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The Exodus from Zimbabwe: A Chronicle of Economic Turmoil and Political Oppression

Published December 26, 2023
7 months ago

In a poignant tale of despair, Zimbabweans find themselves in a continuous exodus, spilling across borders into neighboring nations such as South Africa, Zambia, and Botswana. They seek the mere hope of attaining the living standards and working conditions that have been steadily eroding in their homeland since 1980.


Zimbabwe is a land of paradoxes—a country bursting with natural resources yet unable to harness these for the wellbeing of its people. Blessed with an array of renewables like fertile land, dense forests, abundant water bodies, diverse wildlife, and year-round sunshine, along with non-renewable resources including oil, gas, and a plethora of minerals, it stands as a stark contrast to the quality of life experienced by its citizens.


The root of this contradiction lies in the governance or, more accurately, the misgovernance by the ruling political party, Zanu-PF. In power since the nation's independence, Zanu-PF has not merely failed to maintain the standard of living that existed before it took the reins, but it has driven the country’s economy into substantial decline.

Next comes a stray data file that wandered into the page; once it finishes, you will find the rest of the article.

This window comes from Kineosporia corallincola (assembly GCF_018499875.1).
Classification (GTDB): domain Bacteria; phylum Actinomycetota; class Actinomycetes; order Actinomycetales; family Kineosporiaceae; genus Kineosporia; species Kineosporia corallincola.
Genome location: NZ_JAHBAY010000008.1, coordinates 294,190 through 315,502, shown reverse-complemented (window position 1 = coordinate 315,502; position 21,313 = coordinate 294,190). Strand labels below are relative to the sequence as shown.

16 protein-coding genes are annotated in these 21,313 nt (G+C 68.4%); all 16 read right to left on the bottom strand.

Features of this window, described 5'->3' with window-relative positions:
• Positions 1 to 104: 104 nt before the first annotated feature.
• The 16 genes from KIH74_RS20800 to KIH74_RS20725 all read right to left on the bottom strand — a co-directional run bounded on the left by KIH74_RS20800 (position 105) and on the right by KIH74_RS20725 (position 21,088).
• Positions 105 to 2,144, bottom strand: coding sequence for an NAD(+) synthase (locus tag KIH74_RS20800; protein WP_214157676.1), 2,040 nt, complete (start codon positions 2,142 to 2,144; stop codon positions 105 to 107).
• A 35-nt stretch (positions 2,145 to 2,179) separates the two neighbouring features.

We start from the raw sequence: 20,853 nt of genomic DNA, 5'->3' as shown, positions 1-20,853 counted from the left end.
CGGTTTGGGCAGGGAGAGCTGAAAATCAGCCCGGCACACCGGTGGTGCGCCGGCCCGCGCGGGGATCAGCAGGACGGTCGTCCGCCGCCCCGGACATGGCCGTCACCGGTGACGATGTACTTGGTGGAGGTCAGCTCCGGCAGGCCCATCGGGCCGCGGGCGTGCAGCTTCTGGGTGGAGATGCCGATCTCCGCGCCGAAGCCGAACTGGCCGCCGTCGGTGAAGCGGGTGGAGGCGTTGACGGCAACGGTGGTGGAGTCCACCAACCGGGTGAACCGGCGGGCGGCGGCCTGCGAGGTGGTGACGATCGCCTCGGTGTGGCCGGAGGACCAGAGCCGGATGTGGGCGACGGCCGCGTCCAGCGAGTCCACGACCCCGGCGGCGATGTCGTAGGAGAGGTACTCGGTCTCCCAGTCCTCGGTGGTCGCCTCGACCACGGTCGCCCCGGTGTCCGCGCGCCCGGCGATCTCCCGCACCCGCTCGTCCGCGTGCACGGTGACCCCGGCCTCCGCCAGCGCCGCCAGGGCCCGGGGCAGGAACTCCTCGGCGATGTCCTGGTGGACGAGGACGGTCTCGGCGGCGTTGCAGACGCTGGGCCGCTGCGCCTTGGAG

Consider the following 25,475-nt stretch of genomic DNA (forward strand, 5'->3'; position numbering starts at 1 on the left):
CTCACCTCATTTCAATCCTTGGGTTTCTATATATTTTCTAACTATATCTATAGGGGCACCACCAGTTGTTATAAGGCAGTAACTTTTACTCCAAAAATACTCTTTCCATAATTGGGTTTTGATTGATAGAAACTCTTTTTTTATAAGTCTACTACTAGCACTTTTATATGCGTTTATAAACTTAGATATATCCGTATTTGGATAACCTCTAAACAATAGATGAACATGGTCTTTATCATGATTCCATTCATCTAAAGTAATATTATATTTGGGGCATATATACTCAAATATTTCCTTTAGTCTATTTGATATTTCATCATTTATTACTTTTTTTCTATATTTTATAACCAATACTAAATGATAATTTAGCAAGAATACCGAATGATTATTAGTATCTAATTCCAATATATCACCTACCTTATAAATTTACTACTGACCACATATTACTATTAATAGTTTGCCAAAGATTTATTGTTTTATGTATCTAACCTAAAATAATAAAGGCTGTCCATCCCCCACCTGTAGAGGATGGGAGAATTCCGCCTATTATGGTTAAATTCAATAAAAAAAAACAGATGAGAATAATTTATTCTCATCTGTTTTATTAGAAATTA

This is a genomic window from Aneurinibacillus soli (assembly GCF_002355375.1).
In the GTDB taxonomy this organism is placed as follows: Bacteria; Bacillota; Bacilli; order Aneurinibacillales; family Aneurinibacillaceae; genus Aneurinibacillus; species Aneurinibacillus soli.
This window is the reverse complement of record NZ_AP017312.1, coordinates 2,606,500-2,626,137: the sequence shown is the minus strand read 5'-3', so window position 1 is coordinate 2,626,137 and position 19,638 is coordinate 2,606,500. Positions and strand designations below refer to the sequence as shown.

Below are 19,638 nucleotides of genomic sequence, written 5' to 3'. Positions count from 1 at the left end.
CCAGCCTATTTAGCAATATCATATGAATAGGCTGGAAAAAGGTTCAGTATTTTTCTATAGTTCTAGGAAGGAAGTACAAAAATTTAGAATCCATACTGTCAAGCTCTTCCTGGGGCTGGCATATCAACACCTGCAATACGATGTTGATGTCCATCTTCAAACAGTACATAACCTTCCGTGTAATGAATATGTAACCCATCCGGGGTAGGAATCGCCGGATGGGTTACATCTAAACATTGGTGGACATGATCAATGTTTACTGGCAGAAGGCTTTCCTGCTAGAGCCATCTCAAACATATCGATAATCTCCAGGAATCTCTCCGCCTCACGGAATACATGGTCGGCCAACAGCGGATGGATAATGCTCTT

A crucible of cruelty, the Zanu-PF leadership, with President Emmerson Mnangagwa at the fore, has been accused of fostering an environment where heinous acts against opposition members are perpetrated with impunity: persecutions, abductions, torturings, and cold-blooded murders. These actions are carried out to suffocate dissenting voices and to cling desperately to power.


Living in Zimbabwe under these circumstances means that fundamental human rights—freedom of expression, association, peaceful assembly—are far beyond the grasp of the everyday person. Merely attempting to exercise these rights is tantamount to signing one’s own death sentence.


As South Africa grapples with the influx of Zimbabwean migrants, the strain on its resources and social services becomes increasingly evident. However, it is crucial to note that this migration is not only a testament to South Africa's relative stability but also illustrates the collapse of a neighboring country's social and economic framework.


The commentary by Maud Bvumbe, a known activist from the Citizens Coalition for Change (CCC), sheds light on the current harrowing state of Zimbabwe. Bvumbe, along with several citizens and organizations, call upon the international community to step in and help to ensure that leaders like Mnangagwa and his entourage are held accountable, and a sustainable pathway for Zimbabwe is found.


The systemic issues plaguing Zimbabwe are not singular in their nature; they are symptoms of deeper institutionalized corruption and maladministration that continue to betray the aspirations of its people for a better future. Those escaping Zimbabwe's borders do not only seek a life of basic standards but also one of dignity and freedom—an aspiration that Zimbabwe, under its current regime, has been unable to provide.


As journalists and citizens of the world bear witness to this exodus, and as South Africa tackles the heavy burden of its consequences, the unequivocal message resonates: the time for change in Zimbabwe is long overdue.



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